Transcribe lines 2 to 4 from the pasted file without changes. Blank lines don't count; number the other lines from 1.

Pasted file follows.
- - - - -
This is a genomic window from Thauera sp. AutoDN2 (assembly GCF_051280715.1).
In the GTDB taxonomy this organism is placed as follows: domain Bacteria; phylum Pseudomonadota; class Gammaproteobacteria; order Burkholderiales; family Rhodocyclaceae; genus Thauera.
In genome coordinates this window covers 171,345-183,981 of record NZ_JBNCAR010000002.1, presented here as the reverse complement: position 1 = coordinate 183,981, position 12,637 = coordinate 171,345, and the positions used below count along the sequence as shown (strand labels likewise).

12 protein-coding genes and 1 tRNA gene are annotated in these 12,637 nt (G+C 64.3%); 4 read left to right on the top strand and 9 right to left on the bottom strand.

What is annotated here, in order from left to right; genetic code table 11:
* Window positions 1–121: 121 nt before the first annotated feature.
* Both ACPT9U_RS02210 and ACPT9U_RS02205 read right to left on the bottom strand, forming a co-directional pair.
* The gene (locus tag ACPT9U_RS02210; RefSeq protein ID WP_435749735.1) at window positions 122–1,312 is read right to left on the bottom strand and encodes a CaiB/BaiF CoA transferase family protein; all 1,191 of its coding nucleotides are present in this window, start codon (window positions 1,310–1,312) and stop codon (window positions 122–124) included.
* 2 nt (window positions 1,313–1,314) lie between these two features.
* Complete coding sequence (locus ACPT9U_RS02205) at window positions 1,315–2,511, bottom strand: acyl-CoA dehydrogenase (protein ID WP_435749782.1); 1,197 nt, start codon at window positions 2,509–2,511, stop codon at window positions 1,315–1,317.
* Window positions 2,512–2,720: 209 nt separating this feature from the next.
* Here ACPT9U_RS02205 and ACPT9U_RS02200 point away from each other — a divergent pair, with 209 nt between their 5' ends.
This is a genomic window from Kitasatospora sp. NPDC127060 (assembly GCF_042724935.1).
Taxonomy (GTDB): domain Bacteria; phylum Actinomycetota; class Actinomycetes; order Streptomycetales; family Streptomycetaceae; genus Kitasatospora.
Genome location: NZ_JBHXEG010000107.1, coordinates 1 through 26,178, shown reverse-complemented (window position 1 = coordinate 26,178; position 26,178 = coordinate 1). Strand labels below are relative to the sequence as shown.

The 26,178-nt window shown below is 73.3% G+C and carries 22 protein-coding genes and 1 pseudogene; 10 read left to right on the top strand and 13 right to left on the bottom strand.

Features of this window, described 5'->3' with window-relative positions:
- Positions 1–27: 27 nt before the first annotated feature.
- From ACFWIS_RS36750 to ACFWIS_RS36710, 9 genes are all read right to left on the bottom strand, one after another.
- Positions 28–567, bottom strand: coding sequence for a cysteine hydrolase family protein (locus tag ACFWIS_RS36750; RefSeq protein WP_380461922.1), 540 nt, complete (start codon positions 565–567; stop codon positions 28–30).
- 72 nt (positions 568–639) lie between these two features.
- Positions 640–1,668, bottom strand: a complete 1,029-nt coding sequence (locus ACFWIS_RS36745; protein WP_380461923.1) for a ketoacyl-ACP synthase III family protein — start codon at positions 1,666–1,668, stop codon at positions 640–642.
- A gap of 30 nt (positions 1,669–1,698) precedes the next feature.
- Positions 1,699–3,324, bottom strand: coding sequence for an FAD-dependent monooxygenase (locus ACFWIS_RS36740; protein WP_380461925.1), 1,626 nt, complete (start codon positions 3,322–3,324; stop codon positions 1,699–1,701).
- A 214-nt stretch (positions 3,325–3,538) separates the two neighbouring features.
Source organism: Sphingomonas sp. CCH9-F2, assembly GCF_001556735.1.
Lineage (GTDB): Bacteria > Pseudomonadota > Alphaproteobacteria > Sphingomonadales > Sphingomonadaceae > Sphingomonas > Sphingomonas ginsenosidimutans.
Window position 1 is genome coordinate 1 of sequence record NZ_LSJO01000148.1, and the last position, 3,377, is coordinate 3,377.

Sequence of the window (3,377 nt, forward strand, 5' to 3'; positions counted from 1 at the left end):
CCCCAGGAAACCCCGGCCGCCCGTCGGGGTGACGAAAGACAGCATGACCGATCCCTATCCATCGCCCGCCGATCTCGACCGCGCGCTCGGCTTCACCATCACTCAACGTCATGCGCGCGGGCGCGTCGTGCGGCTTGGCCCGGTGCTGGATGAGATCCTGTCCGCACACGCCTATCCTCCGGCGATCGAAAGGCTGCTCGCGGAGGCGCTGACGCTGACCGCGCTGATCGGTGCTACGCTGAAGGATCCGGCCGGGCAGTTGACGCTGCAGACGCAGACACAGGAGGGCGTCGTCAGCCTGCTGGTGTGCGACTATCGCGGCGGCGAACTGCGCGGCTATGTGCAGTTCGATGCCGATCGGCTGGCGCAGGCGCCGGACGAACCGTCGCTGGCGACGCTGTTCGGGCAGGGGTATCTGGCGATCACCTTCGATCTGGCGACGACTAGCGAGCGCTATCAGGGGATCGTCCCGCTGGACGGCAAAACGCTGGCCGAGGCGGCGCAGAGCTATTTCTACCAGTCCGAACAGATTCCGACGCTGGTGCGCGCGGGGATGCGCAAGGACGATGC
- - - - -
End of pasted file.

In the GTDB taxonomy this organism is placed as follows: domain Bacteria; phylum Pseudomonadota; class Gammaproteobacteria; order Burkholderiales; family Rhodocyclaceae; genus Thauera.
In genome coordinates this window covers 171,345-183,981 of record NZ_JBNCAR010000002.1, presented here as the reverse complement: position 1 = coordinate 183,981, position 12,637 = coordinate 171,345, and the positions used below count along the sequence as shown (strand labels likewise).

12 protein-coding genes and 1 tRNA gene are annotated in these 12,637 nt (G+C 64.3%); 4 read left to right on the top strand and 9 right to left on the bottom strand.